By Jamey Dunn
Illinoisans have signed up for Obamacare more quickly than the Illinois Department of Healthcare and Family Services expected, Director Julie Hamos says.
Hamos told a House budgeting committee today that her agency had predicted about 509,000 people would enroll in Medicaid under the Patient Protection and Affordable Care Act. She said today that about 430,000 of them could be enrolled by the end of the calendar year. “We are actually seeing stronger numbers, larger numbers, earlier than we ever really expected.”
Based on the applications that the department has on hand, Hamos said an estimated 315,000 Illinoisans who are newly eligible for Medicaid have applied so far. “We thought that we were going to be at 200,000 this year.”
Under Obamacare, the federal government will pay for 100 percent of the cost of patients who are eligible under the expansion of the law for the first three years. But HFS has predicted that some residents who are already eligible for Medicaid but have not applied will apply now because of the outreach efforts associated with the launch of the Affordable Care Act. The state would only get the standard 50-50 federal match for those enrollees. Illinois has received 82,000 applications from the federal online insurance marketplace and is sifting through them. Hamos said that until that job is done, there is no way to know how many of the applicants would fall under the lower funding match level.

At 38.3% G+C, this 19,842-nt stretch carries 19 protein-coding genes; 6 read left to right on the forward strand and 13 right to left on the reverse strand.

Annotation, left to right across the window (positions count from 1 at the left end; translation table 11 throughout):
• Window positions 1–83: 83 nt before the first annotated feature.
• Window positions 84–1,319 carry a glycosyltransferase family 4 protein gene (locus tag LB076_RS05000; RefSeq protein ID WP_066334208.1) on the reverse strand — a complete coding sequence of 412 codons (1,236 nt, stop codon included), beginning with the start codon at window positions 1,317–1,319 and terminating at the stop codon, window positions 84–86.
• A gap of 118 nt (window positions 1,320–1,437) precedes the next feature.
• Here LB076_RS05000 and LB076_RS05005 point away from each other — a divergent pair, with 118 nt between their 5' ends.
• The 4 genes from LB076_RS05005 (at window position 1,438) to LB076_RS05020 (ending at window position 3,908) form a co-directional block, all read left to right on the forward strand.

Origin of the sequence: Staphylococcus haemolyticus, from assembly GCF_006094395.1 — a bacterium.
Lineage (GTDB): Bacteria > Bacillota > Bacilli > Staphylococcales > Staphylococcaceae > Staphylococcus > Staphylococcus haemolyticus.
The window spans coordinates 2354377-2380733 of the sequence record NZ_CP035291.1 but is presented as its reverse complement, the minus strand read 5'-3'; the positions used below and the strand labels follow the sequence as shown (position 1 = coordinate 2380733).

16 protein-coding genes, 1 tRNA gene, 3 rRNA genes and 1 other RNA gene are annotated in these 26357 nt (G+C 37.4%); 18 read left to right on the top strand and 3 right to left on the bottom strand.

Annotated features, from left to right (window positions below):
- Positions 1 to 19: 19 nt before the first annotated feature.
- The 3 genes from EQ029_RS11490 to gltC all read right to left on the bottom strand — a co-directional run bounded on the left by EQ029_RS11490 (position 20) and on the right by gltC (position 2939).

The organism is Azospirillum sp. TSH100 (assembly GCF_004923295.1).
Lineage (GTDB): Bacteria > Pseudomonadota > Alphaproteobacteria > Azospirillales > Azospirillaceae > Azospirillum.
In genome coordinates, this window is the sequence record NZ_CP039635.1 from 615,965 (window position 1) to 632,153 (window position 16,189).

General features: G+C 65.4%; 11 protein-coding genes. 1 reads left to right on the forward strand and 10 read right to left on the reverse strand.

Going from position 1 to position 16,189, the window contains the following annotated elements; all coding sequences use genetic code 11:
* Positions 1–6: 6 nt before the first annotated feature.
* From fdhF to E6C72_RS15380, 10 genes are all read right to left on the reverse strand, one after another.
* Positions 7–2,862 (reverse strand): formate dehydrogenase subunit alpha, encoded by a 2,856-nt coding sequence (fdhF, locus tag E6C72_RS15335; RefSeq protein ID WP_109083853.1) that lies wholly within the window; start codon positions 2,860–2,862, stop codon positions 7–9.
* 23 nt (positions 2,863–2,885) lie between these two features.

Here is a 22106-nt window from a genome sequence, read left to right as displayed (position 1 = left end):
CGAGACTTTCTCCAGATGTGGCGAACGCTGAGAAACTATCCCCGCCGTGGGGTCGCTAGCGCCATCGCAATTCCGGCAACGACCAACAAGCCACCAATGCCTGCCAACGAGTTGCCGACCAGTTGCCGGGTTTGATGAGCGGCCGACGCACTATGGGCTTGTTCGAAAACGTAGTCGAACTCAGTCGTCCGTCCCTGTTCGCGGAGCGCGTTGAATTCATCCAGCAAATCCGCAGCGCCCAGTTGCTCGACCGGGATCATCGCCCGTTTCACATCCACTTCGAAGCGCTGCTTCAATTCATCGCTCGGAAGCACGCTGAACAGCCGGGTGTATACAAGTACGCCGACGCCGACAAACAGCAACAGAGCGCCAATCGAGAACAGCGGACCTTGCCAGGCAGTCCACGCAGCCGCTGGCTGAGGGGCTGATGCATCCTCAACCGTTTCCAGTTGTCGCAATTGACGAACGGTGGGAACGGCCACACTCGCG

Hamos also told the committee that the savings targets established under the 2012 Medicaid reforms (also known as the SMART Act) will not be reached. The original savings estimate was $1.6 billion, but Hamos said today it has been revised to $1.1 billion, which she called “still very significant for a program like this.” Hamos said several factors led to the savings being less than expected, including procurement timelines, pending litigation and delays in federal approval of same changes. The federal government also denied some of the proposals in the law. Hamos said the savings estimates tied to the state’s efforts to purge Medicaid of the ineligible enrollees was too high.
While Republicans have accused Gov. Pat Quinn’s administration of not being aggressive enough in implementing the Medicaid changes geared toward cutting costs, some said today they were glad to hear that the savings are still significant.
“To be able to look at the savings from the SMART Act, [it] shows us that we did do something in government,” said Hinsdale Republican Rep. Patricia Bellock.